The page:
E-pirates draft a statute on best practices

  1. Well, people had better start paying serious attention to ‘pirates’.

    ‘Cyber-Defence Slow Due To Generation Gap: U.S. Official’


    And the Pirate Party just gained seats in Germany.

  2. So called “internet piracy’ is really organized, large-scale sharing.  And sharing is caring. The faster everyone gets used to the new technological realities of the modern world, the better.

    • If internet piracy is not theft, it’s not sharing either.. because sharing means that you give up at least a portion of what you had.  That’s what makes it laudable.

      And the “new technological reality” leaves us a world where nobody bothers to produce anything above YouTube quality.

      Yeah.. can’t wait for that.

      • So ‘sharing knowledge’ is not a valid expression?

        • If piracy is not theft, then no.
          But I believe it is.

      • Also, there’s scant evidence that piracy/filesharing is net harmful to media industries. Most media industries are doing fairly well, especially the movie and games industries. TV’s problems have more to do with advertising revenue declines.

        • Care to try again?

      • New technology allows anyone to make an unlimited number of copies of anything digital. Sharing something like a TV show still takes personal resources; time to edit out the commercials, encode the file, host the download, etc.

        And youtube already has content vastly superior to all the ‘reality’ shows that are vomited out by mainstream tv networks.

        • If what you said was true, then there’d be no issue of people pirating TV, would there?

          Unless you’re saying people who pirate are simply stupid.. in which case I won’t argue.

  3. I read this document when it came out, I understood little of it, but it did impress me as to the methods of what is deemed acceptable quality in what for the most part appears to be an anarchic throng of lulzy egoists. And yet for years the quality of the pirate groups when it comes to video (previous to and including this new set of standards) really puts the mainstream to shame, if there is a weird visual blip or a commercial left in a video it gets nuked re-done and posted within a very short period of time, with the only incentive being reputation. No mainstream organization will even think its worth the time to fix things unless a certain amount of money is involved, people think that mainstream organizations care about their reputation but they do so only in as much as it affects their bottom line. Pirate groups have been doing this only for reputation as there is little to no financial compensation for putting out a copy of a sitcom or drama that finished airing 15 mins ago, at a consistent quality that matches anything the mainstream can put out.  And the mainstream only  put it up a few days to weeks or even months after the actual airing, if ever.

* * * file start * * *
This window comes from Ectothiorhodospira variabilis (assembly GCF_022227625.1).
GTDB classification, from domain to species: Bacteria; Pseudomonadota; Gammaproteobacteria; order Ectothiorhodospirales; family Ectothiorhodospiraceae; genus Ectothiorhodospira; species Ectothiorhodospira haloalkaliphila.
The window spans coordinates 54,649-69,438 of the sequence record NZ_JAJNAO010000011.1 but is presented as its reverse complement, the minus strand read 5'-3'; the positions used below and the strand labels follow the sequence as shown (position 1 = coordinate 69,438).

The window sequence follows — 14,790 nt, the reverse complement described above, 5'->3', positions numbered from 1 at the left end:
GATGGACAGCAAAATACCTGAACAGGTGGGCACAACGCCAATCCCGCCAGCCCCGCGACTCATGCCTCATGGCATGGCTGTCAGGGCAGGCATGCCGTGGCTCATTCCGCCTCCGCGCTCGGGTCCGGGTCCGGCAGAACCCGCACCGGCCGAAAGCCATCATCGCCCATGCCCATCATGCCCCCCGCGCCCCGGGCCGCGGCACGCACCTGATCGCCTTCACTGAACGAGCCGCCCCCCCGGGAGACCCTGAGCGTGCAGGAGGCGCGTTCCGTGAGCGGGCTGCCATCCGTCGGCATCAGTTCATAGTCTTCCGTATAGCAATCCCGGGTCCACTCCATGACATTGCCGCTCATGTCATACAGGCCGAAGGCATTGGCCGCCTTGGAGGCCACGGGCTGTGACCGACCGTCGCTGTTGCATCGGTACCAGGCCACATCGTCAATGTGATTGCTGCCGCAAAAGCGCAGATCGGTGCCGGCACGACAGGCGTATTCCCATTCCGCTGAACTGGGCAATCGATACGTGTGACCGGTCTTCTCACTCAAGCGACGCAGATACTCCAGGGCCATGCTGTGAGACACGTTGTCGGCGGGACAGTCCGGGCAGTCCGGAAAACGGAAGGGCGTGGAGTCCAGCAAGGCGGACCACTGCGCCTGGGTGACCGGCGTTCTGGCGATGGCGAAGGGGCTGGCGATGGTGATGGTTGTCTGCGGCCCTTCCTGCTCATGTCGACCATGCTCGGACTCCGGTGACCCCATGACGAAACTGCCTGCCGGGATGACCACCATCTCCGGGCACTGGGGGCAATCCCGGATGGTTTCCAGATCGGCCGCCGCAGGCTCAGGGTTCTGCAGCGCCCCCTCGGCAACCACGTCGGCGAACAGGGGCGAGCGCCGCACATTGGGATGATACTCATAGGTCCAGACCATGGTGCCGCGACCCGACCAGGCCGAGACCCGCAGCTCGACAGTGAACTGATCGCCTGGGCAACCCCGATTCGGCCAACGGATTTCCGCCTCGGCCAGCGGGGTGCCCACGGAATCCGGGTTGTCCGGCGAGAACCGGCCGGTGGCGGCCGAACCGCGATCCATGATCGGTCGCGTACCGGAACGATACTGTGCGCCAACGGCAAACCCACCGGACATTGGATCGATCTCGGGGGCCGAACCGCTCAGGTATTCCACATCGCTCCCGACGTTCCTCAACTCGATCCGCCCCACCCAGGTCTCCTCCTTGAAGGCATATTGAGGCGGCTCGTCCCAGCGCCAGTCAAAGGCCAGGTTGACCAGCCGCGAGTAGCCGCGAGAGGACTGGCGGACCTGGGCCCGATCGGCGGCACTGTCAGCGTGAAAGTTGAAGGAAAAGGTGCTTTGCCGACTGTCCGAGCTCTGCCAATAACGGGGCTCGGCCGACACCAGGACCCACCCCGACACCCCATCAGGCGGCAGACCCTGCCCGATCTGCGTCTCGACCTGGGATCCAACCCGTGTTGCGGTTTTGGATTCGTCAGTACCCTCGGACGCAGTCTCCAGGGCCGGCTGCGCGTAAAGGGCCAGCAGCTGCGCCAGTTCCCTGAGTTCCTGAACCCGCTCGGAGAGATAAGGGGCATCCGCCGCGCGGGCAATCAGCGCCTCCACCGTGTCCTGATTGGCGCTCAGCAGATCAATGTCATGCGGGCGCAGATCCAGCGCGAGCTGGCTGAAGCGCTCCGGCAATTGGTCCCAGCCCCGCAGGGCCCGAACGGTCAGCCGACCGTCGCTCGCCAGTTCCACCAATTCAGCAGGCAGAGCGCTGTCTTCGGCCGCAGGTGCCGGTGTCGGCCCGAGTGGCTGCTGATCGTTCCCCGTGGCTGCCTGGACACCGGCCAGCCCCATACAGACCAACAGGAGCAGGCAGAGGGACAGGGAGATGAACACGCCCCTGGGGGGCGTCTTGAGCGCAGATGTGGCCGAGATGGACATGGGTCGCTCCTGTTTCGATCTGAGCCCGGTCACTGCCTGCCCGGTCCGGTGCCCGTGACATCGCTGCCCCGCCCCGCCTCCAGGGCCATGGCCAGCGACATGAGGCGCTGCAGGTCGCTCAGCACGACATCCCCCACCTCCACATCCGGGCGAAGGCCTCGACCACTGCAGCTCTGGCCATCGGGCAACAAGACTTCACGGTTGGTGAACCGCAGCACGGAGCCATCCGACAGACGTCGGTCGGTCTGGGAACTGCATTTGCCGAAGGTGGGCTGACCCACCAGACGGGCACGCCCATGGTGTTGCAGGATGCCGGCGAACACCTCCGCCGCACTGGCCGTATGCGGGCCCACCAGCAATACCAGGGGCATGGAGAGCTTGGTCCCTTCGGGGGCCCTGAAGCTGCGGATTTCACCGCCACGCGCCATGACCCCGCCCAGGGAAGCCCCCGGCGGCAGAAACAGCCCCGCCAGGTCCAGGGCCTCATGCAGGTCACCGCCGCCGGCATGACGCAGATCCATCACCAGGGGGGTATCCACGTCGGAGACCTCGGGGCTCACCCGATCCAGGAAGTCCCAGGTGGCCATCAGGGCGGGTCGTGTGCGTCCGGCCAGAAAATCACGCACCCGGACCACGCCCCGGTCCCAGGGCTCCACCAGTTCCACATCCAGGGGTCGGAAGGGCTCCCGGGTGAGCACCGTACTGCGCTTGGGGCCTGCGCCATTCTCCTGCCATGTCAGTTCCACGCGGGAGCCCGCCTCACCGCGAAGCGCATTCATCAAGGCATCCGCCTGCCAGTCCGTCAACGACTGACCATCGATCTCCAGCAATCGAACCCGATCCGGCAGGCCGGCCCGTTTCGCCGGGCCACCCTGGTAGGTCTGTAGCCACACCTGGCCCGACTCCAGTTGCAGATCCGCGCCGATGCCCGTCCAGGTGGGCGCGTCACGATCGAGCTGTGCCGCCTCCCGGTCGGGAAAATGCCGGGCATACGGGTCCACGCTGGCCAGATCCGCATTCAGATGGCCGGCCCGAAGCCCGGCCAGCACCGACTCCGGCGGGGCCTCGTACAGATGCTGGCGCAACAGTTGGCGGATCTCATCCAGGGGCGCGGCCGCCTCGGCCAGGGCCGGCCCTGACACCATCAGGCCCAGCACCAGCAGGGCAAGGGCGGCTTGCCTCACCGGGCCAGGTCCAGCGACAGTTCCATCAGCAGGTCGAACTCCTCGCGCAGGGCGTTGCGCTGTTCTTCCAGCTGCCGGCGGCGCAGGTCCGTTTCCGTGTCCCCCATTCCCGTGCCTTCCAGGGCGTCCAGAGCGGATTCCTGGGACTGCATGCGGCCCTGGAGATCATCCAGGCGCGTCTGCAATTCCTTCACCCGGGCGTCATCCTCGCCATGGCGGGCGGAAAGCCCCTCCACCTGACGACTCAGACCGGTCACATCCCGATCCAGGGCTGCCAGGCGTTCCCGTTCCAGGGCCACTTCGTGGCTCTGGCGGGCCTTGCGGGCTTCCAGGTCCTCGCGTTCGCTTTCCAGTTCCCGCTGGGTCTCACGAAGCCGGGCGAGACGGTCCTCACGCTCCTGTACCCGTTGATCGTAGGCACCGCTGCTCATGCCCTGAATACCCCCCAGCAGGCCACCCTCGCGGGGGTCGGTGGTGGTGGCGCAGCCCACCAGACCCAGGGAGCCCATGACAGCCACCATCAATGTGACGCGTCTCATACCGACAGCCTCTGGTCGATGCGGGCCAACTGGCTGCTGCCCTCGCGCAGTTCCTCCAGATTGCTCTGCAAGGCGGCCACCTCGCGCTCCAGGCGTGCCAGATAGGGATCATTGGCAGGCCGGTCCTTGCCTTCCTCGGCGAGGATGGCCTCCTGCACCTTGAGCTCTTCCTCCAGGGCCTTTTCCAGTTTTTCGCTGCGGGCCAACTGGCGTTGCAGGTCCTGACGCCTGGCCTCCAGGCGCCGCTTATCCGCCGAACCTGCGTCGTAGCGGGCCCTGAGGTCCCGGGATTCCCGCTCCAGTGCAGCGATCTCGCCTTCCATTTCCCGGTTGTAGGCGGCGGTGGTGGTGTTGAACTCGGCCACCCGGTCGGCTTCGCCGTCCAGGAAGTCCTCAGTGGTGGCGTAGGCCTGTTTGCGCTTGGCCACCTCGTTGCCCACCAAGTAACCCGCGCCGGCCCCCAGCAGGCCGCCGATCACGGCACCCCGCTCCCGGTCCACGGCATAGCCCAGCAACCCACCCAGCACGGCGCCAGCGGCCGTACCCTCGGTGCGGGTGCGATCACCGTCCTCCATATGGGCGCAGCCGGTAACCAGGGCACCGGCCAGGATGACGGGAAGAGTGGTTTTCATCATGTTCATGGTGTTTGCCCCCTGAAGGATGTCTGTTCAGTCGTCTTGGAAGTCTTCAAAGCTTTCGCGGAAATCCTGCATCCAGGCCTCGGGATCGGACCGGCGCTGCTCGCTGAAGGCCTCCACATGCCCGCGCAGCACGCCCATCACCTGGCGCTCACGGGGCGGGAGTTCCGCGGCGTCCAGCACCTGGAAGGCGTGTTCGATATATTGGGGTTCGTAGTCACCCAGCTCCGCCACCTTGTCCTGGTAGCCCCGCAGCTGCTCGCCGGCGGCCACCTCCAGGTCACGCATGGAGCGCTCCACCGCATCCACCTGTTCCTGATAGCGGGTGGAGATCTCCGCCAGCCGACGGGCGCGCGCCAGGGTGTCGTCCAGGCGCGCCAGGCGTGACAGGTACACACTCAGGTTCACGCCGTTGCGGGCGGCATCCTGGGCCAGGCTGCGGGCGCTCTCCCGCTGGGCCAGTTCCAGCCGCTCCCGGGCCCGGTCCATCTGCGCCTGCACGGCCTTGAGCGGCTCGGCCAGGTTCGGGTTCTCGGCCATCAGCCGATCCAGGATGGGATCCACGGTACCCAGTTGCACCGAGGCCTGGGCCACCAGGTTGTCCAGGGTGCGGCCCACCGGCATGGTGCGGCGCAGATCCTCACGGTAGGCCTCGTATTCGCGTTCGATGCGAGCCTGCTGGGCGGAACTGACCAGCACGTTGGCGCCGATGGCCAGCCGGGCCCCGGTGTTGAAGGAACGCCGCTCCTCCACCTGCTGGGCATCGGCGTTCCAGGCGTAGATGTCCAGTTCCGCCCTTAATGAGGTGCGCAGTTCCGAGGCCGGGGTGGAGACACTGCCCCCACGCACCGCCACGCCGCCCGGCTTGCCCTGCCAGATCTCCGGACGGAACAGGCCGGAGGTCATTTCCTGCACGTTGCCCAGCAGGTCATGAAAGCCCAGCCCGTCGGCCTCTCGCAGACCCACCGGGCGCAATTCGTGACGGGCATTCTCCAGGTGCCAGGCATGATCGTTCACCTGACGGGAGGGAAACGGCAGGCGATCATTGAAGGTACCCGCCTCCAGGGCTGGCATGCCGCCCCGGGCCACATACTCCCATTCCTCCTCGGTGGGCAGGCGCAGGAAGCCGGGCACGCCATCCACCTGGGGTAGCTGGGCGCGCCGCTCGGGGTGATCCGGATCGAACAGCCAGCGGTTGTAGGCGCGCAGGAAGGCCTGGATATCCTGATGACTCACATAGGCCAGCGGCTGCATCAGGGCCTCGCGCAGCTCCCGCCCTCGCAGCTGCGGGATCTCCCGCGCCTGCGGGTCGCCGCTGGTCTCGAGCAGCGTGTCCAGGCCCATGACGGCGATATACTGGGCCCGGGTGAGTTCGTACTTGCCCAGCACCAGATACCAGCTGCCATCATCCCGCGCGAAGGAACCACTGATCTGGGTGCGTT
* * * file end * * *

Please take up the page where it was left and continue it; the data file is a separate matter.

4. But this pales to the biggest pirate of them all. And we all know who that is..